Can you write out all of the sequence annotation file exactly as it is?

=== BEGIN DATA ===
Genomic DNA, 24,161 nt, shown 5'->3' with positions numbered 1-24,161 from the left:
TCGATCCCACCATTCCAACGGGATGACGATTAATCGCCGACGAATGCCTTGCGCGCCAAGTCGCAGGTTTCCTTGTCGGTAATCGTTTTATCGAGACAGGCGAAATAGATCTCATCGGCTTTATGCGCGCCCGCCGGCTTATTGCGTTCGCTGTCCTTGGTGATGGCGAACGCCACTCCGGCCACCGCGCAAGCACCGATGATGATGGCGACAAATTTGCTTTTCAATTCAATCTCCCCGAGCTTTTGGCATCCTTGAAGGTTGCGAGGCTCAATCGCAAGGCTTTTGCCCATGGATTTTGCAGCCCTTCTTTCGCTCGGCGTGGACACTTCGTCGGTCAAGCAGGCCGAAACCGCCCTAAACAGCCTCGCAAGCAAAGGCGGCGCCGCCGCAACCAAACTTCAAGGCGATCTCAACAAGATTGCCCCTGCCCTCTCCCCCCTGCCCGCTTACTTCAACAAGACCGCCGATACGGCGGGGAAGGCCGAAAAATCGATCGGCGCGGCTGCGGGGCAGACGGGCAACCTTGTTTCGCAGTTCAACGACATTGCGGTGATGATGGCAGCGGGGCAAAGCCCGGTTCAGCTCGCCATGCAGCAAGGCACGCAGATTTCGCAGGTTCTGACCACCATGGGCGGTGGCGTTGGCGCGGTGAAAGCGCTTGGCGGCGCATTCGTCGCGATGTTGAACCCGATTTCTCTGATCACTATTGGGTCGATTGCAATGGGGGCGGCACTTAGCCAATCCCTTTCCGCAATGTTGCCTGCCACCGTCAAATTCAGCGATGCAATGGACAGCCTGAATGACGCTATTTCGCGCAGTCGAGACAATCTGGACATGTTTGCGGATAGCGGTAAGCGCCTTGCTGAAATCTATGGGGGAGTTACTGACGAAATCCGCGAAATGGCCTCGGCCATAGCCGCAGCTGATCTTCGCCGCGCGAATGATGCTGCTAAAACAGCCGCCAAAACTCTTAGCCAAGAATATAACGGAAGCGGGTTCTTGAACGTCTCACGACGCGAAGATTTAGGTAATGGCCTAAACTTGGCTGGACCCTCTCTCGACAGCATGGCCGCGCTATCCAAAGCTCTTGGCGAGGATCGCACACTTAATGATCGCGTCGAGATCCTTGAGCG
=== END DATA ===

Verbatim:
Genomic DNA, 24,161 nt, shown 5'->3' with positions numbered 1-24,161 from the left:
TCGATCCCACCATTCCAACGGGATGACGATTAATCGCCGACGAATGCCTTGCGCGCCAAGTCGCAGGTTTCCTTGTCGGTAATCGTTTTATCGAGACAGGCGAAATAGATCTCATCGGCTTTATGCGCGCCCGCCGGCTTATTGCGTTCGCTGTCCTTGGTGATGGCGAACGCCACTCCGGCCACCGCGCAAGCACCGATGATGATGGCGACAAATTTGCTTTTCAATTCAATCTCCCCGAGCTTTTGGCATCCTTGAAGGTTGCGAGGCTCAATCGCAAGGCTTTTGCCCATGGATTTTGCAGCCCTTCTTTCGCTCGGCGTGGACACTTCGTCGGTCAAGCAGGCCGAAACCGCCCTAAACAGCCTCGCAAGCAAAGGCGGCGCCGCCGCAACCAAACTTCAAGGCGATCTCAACAAGATTGCCCCTGCCCTCTCCCCCCTGCCCGCTTACTTCAACAAGACCGCCGATACGGCGGGGAAGGCCGAAAAATCGATCGGCGCGGCTGCGGGGCAGACGGGCAACCTTGTTTCGCAGTTCAACGACATTGCGGTGATGATGGCAGCGGGGCAAAGCCCGGTTCAGCTCGCCATGCAGCAAGGCACGCAGATTTCGCAGGTTCTGACCACCATGGGCGGTGGCGTTGGCGCGGTGAAAGCGCTTGGCGGCGCATTCGTCGCGATGTTGAACCCGATTTCTCTGATCACTATTGGGTCGATTGCAATGGGGGCGGCACTTAGCCAATCCCTTTCCGCAATGTTGCCTGCCACCGTCAAATTCAGCGATGCAATGGACAGCCTGAATGACGCTATTTCGCGCAGTCGAGACAATCTGGACATGTTTGCGGATAGCGGTAAGCGCCTTGCTGAAATCTATGGGGGAGTTACTGACGAAATCCGCGAAATGGCCTCGGCCATAGCCGCAGCTGATCTTCGCCGCGCGAATGATGCTGCTAAAACAGCCGCCAAAACTCTTAGCCAAGAATATAACGGAAGCGGGTTCTTGAACGTCTCACGACGCGAAGATTTAGGTAATGGCCTAAACTTGGCTGGACCCTCTCTCGACAGCATGGCCGCGCTATCCAAAGCTCTTGGCGAGGATCGCACACTTAATGATCGCGTCGAGATCCTTGAGCG